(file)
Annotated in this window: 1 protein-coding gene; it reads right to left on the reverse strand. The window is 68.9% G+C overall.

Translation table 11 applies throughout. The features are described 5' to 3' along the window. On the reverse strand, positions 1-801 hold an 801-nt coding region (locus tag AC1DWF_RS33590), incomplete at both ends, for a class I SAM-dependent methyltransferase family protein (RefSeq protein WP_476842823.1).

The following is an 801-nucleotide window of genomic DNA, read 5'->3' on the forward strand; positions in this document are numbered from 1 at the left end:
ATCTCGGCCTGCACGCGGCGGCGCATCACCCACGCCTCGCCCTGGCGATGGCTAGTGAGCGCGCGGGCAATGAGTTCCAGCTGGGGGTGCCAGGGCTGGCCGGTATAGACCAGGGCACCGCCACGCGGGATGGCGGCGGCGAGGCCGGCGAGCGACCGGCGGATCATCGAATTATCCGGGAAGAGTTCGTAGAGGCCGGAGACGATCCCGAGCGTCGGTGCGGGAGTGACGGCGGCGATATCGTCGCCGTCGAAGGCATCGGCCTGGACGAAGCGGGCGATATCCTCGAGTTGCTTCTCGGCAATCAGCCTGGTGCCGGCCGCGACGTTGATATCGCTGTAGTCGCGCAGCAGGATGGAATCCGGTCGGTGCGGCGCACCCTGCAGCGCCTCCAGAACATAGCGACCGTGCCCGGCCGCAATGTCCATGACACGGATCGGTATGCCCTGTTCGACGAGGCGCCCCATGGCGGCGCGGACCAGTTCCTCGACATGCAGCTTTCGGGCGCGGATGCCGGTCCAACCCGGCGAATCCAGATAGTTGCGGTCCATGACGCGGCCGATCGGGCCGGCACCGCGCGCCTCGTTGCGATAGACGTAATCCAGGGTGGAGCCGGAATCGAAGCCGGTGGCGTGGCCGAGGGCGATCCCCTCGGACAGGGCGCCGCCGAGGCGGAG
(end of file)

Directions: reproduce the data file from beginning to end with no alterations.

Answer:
Annotated in this window: 1 protein-coding gene; it reads right to left on the reverse strand. The window is 68.9% G+C overall.

Translation table 11 applies throughout. The features are described 5' to 3' along the window. On the reverse strand, positions 1-801 hold an 801-nt coding region (locus tag AC1DWF_RS33590), incomplete at both ends, for a class I SAM-dependent methyltransferase family protein (RefSeq protein WP_476842823.1).

The following is an 801-nucleotide window of genomic DNA, read 5'->3' on the forward strand; positions in this document are numbered from 1 at the left end:
ATCTCGGCCTGCACGCGGCGGCGCATCACCCACGCCTCGCCCTGGCGATGGCTAGTGAGCGCGCGGGCAATGAGTTCCAGCTGGGGGTGCCAGGGCTGGCCGGTATAGACCAGGGCACCGCCACGCGGGATGGCGGCGGCGAGGCCGGCGAGCGACCGGCGGATCATCGAATTATCCGGGAAGAGTTCGTAGAGGCCGGAGACGATCCCGAGCGTCGGTGCGGGAGTGACGGCGGCGATATCGTCGCCGTCGAAGGCATCGGCCTGGACGAAGCGGGCGATATCCTCGAGTTGCTTCTCGGCAATCAGCCTGGTGCCGGCCGCGACGTTGATATCGCTGTAGTCGCGCAGCAGGATGGAATCCGGTCGGTGCGGCGCACCCTGCAGCGCCTCCAGAACATAGCGACCGTGCCCGGCCGCAATGTCCATGACACGGATCGGTATGCCCTGTTCGACGAGGCGCCCCATGGCGGCGCGGACCAGTTCCTCGACATGCAGCTTTCGGGCGCGGATGCCGGTCCAACCCGGCGAATCCAGATAGTTGCGGTCCATGACGCGGCCGATCGGGCCGGCACCGCGCGCCTCGTTGCGATAGACGTAATCCAGGGTGGAGCCGGAATCGAAGCCGGTGGCGTGGCCGAGGGCGATCCCCTCGGACAGGGCGCCGCCGAGGCGGAG